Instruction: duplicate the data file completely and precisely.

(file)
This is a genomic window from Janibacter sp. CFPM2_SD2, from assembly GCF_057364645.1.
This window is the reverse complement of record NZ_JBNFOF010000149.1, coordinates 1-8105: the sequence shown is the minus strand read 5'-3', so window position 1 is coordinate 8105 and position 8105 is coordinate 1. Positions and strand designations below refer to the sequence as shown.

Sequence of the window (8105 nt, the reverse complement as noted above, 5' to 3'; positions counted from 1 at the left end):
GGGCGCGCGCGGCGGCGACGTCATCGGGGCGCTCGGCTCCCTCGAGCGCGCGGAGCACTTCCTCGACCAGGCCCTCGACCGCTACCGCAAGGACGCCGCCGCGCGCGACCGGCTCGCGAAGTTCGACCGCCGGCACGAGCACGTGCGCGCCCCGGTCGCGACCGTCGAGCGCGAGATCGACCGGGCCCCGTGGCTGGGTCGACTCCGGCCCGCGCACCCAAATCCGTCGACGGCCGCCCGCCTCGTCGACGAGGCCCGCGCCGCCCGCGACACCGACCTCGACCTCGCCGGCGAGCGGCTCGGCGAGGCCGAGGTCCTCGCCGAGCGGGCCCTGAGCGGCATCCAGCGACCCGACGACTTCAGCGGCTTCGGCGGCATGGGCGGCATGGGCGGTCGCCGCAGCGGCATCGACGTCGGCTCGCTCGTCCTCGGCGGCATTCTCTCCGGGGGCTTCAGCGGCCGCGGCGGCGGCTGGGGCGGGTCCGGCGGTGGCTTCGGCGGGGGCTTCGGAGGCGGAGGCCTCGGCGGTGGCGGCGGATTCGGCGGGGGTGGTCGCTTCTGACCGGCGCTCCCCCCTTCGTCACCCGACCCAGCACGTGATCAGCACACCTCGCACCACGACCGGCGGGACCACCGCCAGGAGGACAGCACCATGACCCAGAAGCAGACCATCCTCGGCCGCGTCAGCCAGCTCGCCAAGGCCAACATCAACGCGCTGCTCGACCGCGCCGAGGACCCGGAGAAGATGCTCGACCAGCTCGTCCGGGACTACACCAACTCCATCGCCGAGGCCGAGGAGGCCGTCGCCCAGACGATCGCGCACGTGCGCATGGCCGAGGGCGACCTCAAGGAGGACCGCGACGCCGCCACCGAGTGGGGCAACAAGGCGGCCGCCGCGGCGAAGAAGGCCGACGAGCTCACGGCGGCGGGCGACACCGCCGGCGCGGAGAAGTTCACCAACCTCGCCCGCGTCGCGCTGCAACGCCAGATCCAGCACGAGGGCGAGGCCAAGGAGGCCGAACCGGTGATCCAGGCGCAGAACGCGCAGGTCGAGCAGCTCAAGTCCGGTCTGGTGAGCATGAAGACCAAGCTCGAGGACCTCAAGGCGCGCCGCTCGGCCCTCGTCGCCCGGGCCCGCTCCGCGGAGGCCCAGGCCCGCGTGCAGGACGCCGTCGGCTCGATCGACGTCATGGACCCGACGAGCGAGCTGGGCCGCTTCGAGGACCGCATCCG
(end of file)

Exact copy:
This is a genomic window from Janibacter sp. CFPM2_SD2, from assembly GCF_057364645.1.
This window is the reverse complement of record NZ_JBNFOF010000149.1, coordinates 1-8105: the sequence shown is the minus strand read 5'-3', so window position 1 is coordinate 8105 and position 8105 is coordinate 1. Positions and strand designations below refer to the sequence as shown.

Sequence of the window (8105 nt, the reverse complement as noted above, 5' to 3'; positions counted from 1 at the left end):
GGGCGCGCGCGGCGGCGACGTCATCGGGGCGCTCGGCTCCCTCGAGCGCGCGGAGCACTTCCTCGACCAGGCCCTCGACCGCTACCGCAAGGACGCCGCCGCGCGCGACCGGCTCGCGAAGTTCGACCGCCGGCACGAGCACGTGCGCGCCCCGGTCGCGACCGTCGAGCGCGAGATCGACCGGGCCCCGTGGCTGGGTCGACTCCGGCCCGCGCACCCAAATCCGTCGACGGCCGCCCGCCTCGTCGACGAGGCCCGCGCCGCCCGCGACACCGACCTCGACCTCGCCGGCGAGCGGCTCGGCGAGGCCGAGGTCCTCGCCGAGCGGGCCCTGAGCGGCATCCAGCGACCCGACGACTTCAGCGGCTTCGGCGGCATGGGCGGCATGGGCGGTCGCCGCAGCGGCATCGACGTCGGCTCGCTCGTCCTCGGCGGCATTCTCTCCGGGGGCTTCAGCGGCCGCGGCGGCGGCTGGGGCGGGTCCGGCGGTGGCTTCGGCGGGGGCTTCGGAGGCGGAGGCCTCGGCGGTGGCGGCGGATTCGGCGGGGGTGGTCGCTTCTGACCGGCGCTCCCCCCTTCGTCACCCGACCCAGCACGTGATCAGCACACCTCGCACCACGACCGGCGGGACCACCGCCAGGAGGACAGCACCATGACCCAGAAGCAGACCATCCTCGGCCGCGTCAGCCAGCTCGCCAAGGCCAACATCAACGCGCTGCTCGACCGCGCCGAGGACCCGGAGAAGATGCTCGACCAGCTCGTCCGGGACTACACCAACTCCATCGCCGAGGCCGAGGAGGCCGTCGCCCAGACGATCGCGCACGTGCGCATGGCCGAGGGCGACCTCAAGGAGGACCGCGACGCCGCCACCGAGTGGGGCAACAAGGCGGCCGCCGCGGCGAAGAAGGCCGACGAGCTCACGGCGGCGGGCGACACCGCCGGCGCGGAGAAGTTCACCAACCTCGCCCGCGTCGCGCTGCAACGCCAGATCCAGCACGAGGGCGAGGCCAAGGAGGCCGAACCGGTGATCCAGGCGCAGAACGCGCAGGTCGAGCAGCTCAAGTCCGGTCTGGTGAGCATGAAGACCAAGCTCGAGGACCTCAAGGCGCGCCGCTCGGCCCTCGTCGCCCGGGCCCGCTCCGCGGAGGCCCAGGCCCGCGTGCAGGACGCCGTCGGCTCGATCGACGTCATGGACCCGACGAGCGAGCTGGGCCGCTTCGAGGACCGCATCCG